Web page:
182633 Understanding and preventing school bullying in depth: Research for Clarian Health of Indiana

Monday, October 27, 2008

Emily K. Lynch , Department of Public Health, Indiana University, Indianapolis, IN
Jennifer Alyea , Department of Public Health, Indiana University, Indianapolis, IN
Ramzi Nimry , Department of Public Health, Indiana University, Indianapolis, IN
Joan Henkle, DNS, RN , School of Medicine Department of Public Health, Indiana University, Indianapolis, IN
Stephanie Berry , Health Promotions and Community Relations, Clarian Health, Indianapolis, IN
Sarah Ketterer, MPH CHES , Health Promotions and Community Relations, Clarian Health, Indianapolis, IN
In response to Clarian Health of Indiana's need for knowledge on school bullying and prevention, research was conducted to 1.) define bullying, types of bullying, and spectrum of involvement 2.) recognize the impact of bullying on communities 3.) analyze bullying prevention programs and 4.) help create a bullying pilot survey aimed at measuring prevalence of bullying within Indiana schools. First, a literature review was conducted to gain knowledge on the topic of bullying. Also, this was used to find other successful bullying surveys to aid in the development of Clarian's survey. Secondly, key informant interviews were conducted through public schools, anti-violence organizations, and government agencies to assess qualitative opinions on bullying. Also, the survey was piloted here to gain feedback for review. Bullying is classified as an aggressive behavior causing physical and/or mental distress, occurring repeatedly, and an imbalance of power/strength in a relationship. Types include verbal/emotional/physical/sexual abuse, isolation, humiliation, and cyber bullying. Those involved in bullying can be categorized into four groups including pure bullies, pure victims, bully-victims, and the uninvolved. Bullies have higher crime convictions and serve more prison time as adults than non-bullies. Yet, common psychological issues affect both bullies and victims such as low self-esteem, depression, and increased suicidal ideation. Research shows that multidisciplinary, “whole-school” interventions are proven more effective than curriculum-based approaches in schools. An example of this is the Olweus Bullying Prevention Program. Survey feedback included suggestions to widen its borders by including questions involving special-interest groups like gay/lesbian/bisexual/transgender bullying and special education bullying.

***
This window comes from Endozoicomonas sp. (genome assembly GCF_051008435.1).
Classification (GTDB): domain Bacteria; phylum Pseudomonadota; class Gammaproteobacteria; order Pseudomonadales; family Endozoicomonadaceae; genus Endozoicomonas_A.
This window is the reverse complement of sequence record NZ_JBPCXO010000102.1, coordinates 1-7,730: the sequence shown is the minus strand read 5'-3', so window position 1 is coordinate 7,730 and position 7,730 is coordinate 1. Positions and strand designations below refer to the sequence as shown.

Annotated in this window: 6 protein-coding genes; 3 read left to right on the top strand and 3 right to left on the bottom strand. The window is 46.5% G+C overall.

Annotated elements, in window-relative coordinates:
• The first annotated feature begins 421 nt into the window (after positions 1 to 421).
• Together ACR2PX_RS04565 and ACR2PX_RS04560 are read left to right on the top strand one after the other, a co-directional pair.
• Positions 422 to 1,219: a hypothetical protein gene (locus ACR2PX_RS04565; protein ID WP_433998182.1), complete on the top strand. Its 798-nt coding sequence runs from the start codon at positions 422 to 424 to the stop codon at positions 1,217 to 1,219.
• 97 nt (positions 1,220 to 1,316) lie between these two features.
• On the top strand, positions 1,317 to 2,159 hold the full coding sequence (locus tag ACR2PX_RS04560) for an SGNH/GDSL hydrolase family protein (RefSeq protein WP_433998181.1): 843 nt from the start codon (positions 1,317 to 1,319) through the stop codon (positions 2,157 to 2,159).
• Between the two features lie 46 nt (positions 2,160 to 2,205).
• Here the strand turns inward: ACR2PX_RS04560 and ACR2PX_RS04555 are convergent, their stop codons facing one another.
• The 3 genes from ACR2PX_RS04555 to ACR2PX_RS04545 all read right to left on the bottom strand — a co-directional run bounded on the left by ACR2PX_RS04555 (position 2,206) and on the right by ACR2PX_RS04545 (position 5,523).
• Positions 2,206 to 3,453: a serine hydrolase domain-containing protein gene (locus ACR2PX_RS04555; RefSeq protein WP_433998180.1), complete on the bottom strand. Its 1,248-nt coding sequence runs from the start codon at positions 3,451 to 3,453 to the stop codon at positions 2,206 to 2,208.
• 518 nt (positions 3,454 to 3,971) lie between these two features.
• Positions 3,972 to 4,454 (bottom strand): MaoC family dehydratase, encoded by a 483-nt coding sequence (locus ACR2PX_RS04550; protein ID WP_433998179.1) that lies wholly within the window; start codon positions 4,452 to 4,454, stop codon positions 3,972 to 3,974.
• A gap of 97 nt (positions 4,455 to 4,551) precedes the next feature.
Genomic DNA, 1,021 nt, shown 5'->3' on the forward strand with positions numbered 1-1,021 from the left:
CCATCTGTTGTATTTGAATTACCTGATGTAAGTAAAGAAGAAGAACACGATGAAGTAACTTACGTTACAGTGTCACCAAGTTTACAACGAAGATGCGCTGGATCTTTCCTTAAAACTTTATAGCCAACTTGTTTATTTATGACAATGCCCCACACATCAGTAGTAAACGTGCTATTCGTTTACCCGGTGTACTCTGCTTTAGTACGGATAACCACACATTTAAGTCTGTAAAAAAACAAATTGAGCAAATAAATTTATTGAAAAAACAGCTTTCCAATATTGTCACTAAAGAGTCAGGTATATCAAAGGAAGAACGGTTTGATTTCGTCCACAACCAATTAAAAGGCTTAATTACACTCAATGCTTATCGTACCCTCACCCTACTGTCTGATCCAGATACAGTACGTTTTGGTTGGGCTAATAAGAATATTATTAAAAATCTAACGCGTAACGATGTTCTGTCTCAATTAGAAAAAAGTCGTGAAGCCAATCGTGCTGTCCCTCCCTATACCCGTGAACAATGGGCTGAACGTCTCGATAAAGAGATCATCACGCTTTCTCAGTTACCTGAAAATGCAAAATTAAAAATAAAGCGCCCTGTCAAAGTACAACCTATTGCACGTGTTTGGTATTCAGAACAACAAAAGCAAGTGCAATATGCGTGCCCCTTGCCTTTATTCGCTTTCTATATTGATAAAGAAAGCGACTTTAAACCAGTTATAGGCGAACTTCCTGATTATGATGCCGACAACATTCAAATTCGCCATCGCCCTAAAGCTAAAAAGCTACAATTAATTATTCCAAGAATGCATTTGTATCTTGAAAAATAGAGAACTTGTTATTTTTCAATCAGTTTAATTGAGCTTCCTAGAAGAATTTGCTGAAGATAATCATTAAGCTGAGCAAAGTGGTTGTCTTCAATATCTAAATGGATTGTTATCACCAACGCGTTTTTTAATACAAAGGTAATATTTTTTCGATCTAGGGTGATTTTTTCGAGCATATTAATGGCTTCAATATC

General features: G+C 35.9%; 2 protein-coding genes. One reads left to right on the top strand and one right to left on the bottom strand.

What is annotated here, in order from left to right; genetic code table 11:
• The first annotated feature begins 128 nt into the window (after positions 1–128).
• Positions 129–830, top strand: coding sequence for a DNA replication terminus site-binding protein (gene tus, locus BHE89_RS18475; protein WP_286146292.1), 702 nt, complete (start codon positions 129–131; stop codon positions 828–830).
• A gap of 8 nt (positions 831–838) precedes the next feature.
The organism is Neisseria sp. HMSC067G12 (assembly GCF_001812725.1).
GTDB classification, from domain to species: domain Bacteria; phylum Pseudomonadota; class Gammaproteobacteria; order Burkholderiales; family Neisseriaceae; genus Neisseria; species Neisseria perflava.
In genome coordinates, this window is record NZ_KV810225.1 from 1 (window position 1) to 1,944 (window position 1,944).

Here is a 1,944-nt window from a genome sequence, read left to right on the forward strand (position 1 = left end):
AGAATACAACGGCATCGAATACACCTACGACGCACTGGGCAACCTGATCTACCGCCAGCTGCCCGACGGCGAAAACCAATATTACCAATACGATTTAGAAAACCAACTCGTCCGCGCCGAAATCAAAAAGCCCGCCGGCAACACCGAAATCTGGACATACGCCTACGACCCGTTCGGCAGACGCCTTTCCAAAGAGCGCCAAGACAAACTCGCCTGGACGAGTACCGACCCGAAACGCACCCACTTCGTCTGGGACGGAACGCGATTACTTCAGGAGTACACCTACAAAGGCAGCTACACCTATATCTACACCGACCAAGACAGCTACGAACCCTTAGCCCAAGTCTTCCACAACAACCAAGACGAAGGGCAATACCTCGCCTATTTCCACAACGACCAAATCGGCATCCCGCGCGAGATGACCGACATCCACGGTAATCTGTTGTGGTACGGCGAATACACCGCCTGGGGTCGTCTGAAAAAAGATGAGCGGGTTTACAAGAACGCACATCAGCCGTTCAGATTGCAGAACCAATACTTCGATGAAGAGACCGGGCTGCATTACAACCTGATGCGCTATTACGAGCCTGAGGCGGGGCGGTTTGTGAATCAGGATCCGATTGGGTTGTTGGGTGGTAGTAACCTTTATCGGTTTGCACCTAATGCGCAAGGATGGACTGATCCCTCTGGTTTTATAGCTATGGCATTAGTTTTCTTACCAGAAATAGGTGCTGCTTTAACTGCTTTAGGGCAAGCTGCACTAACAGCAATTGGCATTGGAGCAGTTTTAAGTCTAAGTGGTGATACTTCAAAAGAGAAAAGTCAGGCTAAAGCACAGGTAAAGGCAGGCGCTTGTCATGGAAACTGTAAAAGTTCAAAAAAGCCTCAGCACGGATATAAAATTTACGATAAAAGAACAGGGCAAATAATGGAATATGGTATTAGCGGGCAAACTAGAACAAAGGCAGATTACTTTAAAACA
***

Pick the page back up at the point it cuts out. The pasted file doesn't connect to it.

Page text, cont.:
Learning Objectives:
1. Define bullying, types of bullying, and the spectrum of those involved with bullying. 2. Recognize the problems associated with school bullying and their impact on the community as a whole. 3. Discuss & analyze research pertaining to current school bullying prevention programs. 4. Articulate the process of development, implementation, evaluation, and review of a bullying survey tool created by Clarian Health for Indiana schools.

Keywords: Youth Violence, School Health

Presenting author's disclosure statement:

Qualified on the content I am responsible for because: I co-authored and participated in the research of this project and paper in conjunction with Clarian Health of Indiana and the IU School of Medicine, Dept. of Public Health.
Any relevant financial relationships? No

I agree to comply with the American Public Health Association Conflict of Interest and Commercial Support Guidelines, and to disclose to the participants any off-label or experimental uses of a commercial product or service discussed in my presentation.